My Digital Democracy Strategy

Free high speed networks — installing a free high speed broadband network service would be fine but most people in poverty don’t have a phone line — they use a mobile phone to avoid telephone line rental charges. So there needs to be a greater emphasis on a free 4G data network.

Libraries — need to give free high speed access to a data network — and also a much lower cost printing service. Charging the poorest in society typically 10p or 20p to print an A4 sheet but £1 to login to print it is not acceptable. This is most damaging to the poorest unemployed who have to print evidence for the jobcentre. It can cost the poorest about £5 per month to print out a record of their job search.

Council services are at best digitally disorganised — particularly in terms of payment online. You can log in to your council tax charges — but then payment for the poorest is via external bodies like Civica. So these services are not joined up. Getting a notification of payment requires you to input an email address — forget and you don’t know whether you’ve paid. This creates chaos for the poorest. The council tax charges and payment side needs to be integrated so you see the amount owed decrease after you’ve paid online.

Court services and payments — courts still send out a mass of paper work for a court summons. The people most likely to be going to court are the poorest in society for non-payment of council tax or their TV licence. 100,000s of the poorest end up in court with fines to pay. But paying a fine by installments is haphazard. After a payment is made — you do not get told how much you have paid or have to pay. For the poorest in society with chaotic lives this means they can easily forget and end up back in court for non-payment or more likely with bailiffs coming to demand payment or take away their goods. Their only excuse is ‘I forgot’. Which seems absurd to the organised middleclasses who pay by direct debit. But forgetting to pay is something that everyone does — but only the poorest pay a heavy price for it — in terms of bailiffs calling or going to court again or even prison. The installment payment system for court fines needs to provide a running balance for court fines — via email or text message. A recent study by the government showed that when people received a text message 30% avoided bailiffs calling to their home. But surely if they had regular texts before the payment was due and not wait until they fail would be a much better strategy for poorest in society.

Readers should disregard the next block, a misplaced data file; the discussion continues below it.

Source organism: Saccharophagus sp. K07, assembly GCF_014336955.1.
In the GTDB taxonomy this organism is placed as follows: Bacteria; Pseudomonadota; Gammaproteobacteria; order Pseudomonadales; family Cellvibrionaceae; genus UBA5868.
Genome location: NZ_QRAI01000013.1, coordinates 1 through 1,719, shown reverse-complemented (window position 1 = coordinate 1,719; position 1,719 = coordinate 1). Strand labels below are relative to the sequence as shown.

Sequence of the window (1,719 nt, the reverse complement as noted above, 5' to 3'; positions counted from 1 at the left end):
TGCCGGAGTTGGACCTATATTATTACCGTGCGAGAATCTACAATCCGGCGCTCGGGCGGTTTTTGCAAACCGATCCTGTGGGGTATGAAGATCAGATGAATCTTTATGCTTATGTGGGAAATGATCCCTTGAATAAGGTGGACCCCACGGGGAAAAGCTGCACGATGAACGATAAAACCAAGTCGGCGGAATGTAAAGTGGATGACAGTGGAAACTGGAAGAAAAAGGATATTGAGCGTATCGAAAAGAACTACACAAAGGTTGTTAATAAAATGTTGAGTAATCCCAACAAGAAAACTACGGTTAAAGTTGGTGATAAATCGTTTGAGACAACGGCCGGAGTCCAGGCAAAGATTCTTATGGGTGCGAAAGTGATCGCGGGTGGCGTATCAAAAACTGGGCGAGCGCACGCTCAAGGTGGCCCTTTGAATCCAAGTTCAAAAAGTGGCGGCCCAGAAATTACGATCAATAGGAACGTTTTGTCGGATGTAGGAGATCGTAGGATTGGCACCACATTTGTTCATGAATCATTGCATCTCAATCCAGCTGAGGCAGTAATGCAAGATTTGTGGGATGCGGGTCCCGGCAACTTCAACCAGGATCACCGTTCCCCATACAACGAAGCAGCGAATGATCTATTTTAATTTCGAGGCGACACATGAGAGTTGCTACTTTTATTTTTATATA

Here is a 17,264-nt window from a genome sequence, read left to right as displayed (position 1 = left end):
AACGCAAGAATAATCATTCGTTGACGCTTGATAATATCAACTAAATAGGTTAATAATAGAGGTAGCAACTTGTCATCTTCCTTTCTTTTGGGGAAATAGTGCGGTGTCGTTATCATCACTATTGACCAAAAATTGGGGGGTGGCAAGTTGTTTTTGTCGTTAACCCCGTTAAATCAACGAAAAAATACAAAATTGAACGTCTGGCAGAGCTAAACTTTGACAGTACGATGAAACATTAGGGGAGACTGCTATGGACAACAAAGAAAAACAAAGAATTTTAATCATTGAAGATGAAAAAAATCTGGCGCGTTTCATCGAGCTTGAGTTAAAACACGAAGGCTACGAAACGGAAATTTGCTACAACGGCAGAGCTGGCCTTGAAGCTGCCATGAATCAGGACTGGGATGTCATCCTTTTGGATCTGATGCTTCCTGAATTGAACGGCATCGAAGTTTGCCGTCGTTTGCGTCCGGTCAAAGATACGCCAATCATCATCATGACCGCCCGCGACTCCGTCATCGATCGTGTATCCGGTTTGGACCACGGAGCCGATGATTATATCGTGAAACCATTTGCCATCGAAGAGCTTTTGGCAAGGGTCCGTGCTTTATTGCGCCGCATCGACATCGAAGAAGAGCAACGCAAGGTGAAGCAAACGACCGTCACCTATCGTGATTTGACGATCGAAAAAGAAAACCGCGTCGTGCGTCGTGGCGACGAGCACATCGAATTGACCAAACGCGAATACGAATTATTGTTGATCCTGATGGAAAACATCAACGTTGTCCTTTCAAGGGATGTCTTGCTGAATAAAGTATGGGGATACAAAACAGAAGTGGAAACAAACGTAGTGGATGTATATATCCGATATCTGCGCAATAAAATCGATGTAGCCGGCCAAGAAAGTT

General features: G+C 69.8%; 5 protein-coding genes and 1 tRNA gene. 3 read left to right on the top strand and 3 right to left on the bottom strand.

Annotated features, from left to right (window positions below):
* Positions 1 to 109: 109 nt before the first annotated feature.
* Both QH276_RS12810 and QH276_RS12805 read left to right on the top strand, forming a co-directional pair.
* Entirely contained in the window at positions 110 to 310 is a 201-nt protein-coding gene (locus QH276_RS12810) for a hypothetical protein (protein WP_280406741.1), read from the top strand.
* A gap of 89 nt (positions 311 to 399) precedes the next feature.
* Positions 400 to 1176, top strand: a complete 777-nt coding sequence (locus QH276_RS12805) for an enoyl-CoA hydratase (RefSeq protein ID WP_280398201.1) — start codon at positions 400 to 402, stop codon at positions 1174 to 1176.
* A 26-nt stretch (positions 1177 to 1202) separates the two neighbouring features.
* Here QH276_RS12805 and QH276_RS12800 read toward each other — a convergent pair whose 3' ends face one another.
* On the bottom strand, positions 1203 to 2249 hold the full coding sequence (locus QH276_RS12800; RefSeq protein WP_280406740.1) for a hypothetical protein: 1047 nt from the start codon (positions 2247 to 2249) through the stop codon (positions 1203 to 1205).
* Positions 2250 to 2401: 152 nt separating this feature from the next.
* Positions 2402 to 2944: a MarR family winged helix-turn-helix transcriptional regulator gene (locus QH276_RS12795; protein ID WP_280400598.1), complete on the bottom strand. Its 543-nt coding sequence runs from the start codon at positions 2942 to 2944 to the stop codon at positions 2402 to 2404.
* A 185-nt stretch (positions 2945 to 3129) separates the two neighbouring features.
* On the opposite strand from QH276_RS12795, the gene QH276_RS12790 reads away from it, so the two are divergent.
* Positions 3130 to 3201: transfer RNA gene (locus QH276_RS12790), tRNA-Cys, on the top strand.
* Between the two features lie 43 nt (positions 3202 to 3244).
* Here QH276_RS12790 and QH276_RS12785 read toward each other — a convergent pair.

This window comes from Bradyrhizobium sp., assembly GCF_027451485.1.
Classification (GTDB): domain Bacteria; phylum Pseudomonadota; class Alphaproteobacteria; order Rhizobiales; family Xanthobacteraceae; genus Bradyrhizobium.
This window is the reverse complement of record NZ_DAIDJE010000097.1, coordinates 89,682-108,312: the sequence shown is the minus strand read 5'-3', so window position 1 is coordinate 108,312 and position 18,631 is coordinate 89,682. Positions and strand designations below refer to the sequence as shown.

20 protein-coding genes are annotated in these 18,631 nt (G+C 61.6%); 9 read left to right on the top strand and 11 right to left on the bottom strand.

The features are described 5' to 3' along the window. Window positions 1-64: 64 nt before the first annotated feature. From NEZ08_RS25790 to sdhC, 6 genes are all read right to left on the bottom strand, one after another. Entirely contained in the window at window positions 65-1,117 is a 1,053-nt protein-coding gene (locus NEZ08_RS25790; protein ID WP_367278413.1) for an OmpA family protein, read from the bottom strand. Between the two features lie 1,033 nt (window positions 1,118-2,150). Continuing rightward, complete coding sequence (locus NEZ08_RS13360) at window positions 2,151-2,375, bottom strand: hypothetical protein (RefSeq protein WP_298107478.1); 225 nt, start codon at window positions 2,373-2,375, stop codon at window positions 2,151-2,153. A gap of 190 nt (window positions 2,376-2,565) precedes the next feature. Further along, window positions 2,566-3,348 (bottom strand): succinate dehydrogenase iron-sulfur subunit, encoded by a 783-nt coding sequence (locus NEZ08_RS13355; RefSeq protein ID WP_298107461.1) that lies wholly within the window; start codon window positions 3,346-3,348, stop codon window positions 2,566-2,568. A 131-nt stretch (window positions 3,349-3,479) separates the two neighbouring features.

Voting — most techies say it is not possible to vote anonymously online — but yet companies like seem to have solved it. I challenge any techies to prove this system doesn’t work. I believe the poorest in society would be more willing to vote online.

Smart meters — smart meters are being rolled out across the UK. But I suspect the priority is not to the poorest in society who need to be able to pay for energy quickly and online instead of trips to their local corner shop — in snow, wind or rain. The priority needs to be for the poorest to get Smart meters first with online payment.

Lottery — the poorest in society buy the most lottery tickets. Perhaps they waste £5–10 per week. If lottery terminals were replaced with £2 premium bond terminals with a chance to win £1m every week — they could be saving up to £40 per month with a chance to win £4m. That £40 could then be loaned ‘with interest’ to the government to buy public services. This could result in savings by the poorest of £4–6 billion per year — which the government could borrow to build schools and hospitals or people at a reasonable interest rate.

Banks — the poorest can access a debit only bank account. But even these can be breached if you pay for example in a store like B&M who I suspect reduce their banking costs by not validating payments immediately. These payments appear the next day. This teaches the poorest to find these loopholes to get a form of credit. But they may be helping people with basic bank accounts get into debt and lose their banking altogether. They also need to make payment online easier not harder. I imagine banks want people to change to Direct Debits (DDs) so they earn revenue — not make adhoc manual payments themselves. But the poorest need to receive reminders to make these payments 3–5 days prior to payment. Most workers are paid for example the last Friday in a month whereas DDs are triggered by date. The last Friday payday in a month typically varies from the 24th to the 31st. So having a DD on the 28th of a month may fail 25% to 30% of the time. People with low incomes or with poor mental health need to have DDs moved to match to payment dates to avoid failed DDs, fines or late payment charges. Banks add to the chaos for the poorest.

Only by removing chaos and restoring order into the lives of the poorest can you begin to tackle poverty.

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